October 14, 2013 by leighnewlands
We had been talking about going away for a weekend for quite some time. Of course though, it’s usually all talk and no action. Paternoster in particular was a place we had always heard about and was interested to visit. It wasn’t until I read Ryan McColl’s post that I decided to go ahead and book. We managed to secure a place for 3 people – through the site “Stay in Paternoster”. We stayed in a little seaside house called Sonkwassie.
So off we left after work, driving at 120km/h with a surfboard on top of my car, making an unfortunate whistling noise the faster we went. Guess it was just meant to be part of the “fun”. Upon arriving at 7pm, we were so spoilt. The house was so clean and really beautiful. To be honest, I wasn’t expecting too much for the price we paid compared to others but this house was more than perfect. A big fire place, a double bed and two single beds, fully-kitted out kitchen and of course. The fire place was an essential must especially as we went up in the middle of winter!
We found our house “relatively easily” especially for 7pm at night. We got lost once, hard to believe as it’s a small little fishing village but the next morning, the daylight allowed us some sense of direction. The first night we paid a visit to a well-known restaurant in the town called Voorstrandt. With the restaurant being on the beach front, there was no surprise that Paternoster was a popular destination for couples. The ambience and waves crashing in the background was magical. The food, yeah that was pretty fantastic too. Noisy Oyster seems to be the place to be – one having to book nearly two months in advance! Unfortunately they are closed during the winter break.
Besides Paternoster being known as a great getaway for couples, it’s also known for its surfing spots. To test this out, Jack decided to give the waves a try. Unfortunately I think the waves were too good for Jack and he didn’t manage to stand up much (if at all 😉 ). Nearby Paternoster is a place known as Tietiesbaai, Saldanha. With its unspoilt beaches, it is set in the Cape Columbine Nature Reserve. It is also home to the last manually controlled and first lighthouse to be seen by ships coming in from Europe.
As it is a nature reserve, you need to pay entrance. There was a creepy old man ahead of me who was paying and while waiting for his credit card transaction to go through, he said something to me in Afrikaans with a huge smile on his face. I politely laughed and said “ja”. To this day, I still have no idea what he said to me.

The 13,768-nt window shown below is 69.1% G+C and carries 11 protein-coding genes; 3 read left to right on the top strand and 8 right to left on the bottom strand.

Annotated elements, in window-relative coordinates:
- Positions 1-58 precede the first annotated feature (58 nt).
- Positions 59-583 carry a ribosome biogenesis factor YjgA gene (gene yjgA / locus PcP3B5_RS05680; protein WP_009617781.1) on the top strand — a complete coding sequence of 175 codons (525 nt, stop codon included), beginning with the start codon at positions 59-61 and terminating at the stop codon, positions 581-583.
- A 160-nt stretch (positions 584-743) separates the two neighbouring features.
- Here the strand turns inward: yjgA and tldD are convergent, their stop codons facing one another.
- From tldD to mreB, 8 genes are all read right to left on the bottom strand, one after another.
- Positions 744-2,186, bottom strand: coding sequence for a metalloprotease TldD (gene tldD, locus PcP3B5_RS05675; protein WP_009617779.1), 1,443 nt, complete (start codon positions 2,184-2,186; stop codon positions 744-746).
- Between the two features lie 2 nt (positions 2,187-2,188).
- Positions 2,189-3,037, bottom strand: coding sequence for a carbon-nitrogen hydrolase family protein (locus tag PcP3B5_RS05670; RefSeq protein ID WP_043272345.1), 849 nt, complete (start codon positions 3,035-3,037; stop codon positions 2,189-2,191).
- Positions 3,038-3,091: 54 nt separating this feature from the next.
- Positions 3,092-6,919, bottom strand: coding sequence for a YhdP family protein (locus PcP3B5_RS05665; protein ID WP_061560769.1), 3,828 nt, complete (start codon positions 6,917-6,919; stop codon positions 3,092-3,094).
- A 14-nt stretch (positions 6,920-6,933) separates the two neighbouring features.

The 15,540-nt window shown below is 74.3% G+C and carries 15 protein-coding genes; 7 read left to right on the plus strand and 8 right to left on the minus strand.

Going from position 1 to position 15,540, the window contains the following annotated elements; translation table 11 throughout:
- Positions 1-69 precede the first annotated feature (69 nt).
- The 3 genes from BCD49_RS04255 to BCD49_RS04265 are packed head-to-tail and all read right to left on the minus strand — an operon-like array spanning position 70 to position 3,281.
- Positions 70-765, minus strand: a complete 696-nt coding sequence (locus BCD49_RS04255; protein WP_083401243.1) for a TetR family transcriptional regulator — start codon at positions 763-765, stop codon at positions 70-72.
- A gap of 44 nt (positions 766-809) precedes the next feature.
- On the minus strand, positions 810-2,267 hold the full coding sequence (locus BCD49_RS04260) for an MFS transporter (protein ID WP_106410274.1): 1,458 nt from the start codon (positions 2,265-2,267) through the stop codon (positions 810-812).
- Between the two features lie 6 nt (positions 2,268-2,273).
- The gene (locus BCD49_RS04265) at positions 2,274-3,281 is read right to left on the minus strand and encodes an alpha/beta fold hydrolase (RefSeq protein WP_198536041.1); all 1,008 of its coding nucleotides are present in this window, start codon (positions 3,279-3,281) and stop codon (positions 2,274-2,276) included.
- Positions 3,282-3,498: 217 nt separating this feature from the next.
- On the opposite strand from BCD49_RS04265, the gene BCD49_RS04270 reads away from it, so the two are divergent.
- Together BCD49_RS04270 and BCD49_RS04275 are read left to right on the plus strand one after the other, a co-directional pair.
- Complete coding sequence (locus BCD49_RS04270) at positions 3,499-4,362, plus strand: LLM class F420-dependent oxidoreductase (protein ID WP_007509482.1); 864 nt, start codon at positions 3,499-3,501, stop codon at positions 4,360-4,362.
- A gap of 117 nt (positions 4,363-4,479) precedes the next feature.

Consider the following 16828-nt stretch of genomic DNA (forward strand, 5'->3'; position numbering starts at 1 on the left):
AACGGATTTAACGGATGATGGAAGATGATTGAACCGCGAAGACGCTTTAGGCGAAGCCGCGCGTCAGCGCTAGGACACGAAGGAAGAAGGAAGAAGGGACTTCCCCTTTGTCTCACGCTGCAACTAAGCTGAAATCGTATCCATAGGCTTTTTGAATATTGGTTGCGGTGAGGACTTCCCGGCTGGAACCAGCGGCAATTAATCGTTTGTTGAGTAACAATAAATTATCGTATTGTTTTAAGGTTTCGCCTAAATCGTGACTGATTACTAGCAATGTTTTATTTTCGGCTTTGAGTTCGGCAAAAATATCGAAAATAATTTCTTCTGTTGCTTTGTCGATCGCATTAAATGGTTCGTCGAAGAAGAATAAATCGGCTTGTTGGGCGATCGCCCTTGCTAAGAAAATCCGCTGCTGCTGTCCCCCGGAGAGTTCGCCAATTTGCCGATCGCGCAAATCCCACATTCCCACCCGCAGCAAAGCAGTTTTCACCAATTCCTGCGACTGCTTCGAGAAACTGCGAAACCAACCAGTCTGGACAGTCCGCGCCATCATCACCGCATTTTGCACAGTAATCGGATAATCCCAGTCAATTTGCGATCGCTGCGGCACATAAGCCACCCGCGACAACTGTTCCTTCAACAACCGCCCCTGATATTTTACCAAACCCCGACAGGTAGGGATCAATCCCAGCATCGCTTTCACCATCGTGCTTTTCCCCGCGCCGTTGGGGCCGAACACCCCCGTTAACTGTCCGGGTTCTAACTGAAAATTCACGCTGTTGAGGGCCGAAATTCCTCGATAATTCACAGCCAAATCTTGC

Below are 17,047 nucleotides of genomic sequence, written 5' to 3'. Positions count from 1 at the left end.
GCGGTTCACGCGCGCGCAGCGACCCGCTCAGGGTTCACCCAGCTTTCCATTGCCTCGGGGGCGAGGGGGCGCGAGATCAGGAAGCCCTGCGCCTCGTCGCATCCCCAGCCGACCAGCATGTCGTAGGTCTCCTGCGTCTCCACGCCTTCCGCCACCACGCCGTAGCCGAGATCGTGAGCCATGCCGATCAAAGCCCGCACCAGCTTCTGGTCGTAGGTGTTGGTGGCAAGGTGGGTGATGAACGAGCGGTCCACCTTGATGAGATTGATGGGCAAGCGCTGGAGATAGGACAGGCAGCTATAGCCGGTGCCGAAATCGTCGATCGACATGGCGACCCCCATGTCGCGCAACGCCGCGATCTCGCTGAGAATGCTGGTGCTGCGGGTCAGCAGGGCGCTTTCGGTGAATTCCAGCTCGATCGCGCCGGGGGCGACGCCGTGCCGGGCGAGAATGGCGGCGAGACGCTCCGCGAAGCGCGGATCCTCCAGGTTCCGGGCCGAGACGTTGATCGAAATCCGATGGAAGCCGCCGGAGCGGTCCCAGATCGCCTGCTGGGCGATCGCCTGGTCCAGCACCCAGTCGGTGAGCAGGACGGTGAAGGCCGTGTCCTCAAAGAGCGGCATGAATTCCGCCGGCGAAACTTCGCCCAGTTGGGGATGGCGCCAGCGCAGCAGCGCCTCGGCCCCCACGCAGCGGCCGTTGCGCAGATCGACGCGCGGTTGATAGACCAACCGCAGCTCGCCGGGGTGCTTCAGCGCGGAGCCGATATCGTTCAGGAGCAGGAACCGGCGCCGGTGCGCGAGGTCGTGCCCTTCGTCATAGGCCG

It’s an ideal location for someone interested in camping but as a day visitor, there’s not too much to see. It’s more like a reserve where you can spend the day, sitting by the rocks and enjoying the fresh air, away from all civilisations. We found some foam to keep us entertained.
On our way out of the reserve, we spotted another campsite which seemed very secret and secluded. Peeping through the door, it looked like tepees on the beachfront. It’s so secret, we don’t even know its name and I can’t even find it online but it’s a legit place. Guess next time you enter the reserve, enquire about it. The tepees were the most prominent feature. It is well worth a look into if you’re interested in going away and experiencing something new.
That evening, we had our “last supper” at Modo Mio. A similar vibe to Da Vinci’s back in Cape Town, all visitors wrote on the walls of the restaurant. We left our mark high-up above the front door. Along with our message was a really cheesy joke – and for the life of me, I cannot remember it. Oh and did I mention, at every corner, day and night, you are harassed with crayfish shoved in front of your faces.
Local sellers are walking around, holding crayfish by their heads, trying to sell them to you and making funny hand gestures, possibly imitating crayfish claws (?).
Also, locals are not scared to just walk up to you in the dead of night. Saturday night, while conveniently switching between Honey Boo Boo child and Paranormal cops, we suddenly saw a face at our front door. It was a crayfish seller at 10pm. He opened the bottom gate, made his way up the stairs right to our front door. Man, he wanted to sell that damn crayfish. Give that man a Bells!
In the morning, we had breakfast at a restaurant called Saffron. An elegant hotel which seems home to everything old and vintage yet it had a royalty element to it. Basically like old royalty. Big chandeliers, Persian carpets, stainless steel ornaments and jewellery, old paintings from the Victorian times. We felt we had to be fancy and couldn’t order a simple piece of toast and coffee – so omelette it was!
That weekend, I was eternally grateful. Grateful for the good friends in my life. For getaway spots like this to be so close to home yet far enough away. For a weekend of laughter literally every 10 minutes (and like the good kind of belly-aching laughter). For the accommodating people we encountered in Paternoster. It’s really worth your while to make time for a visit to this little coastal town. Put this place on your bucket list, dammit!
Check out Stay in Paternoster for accommodation.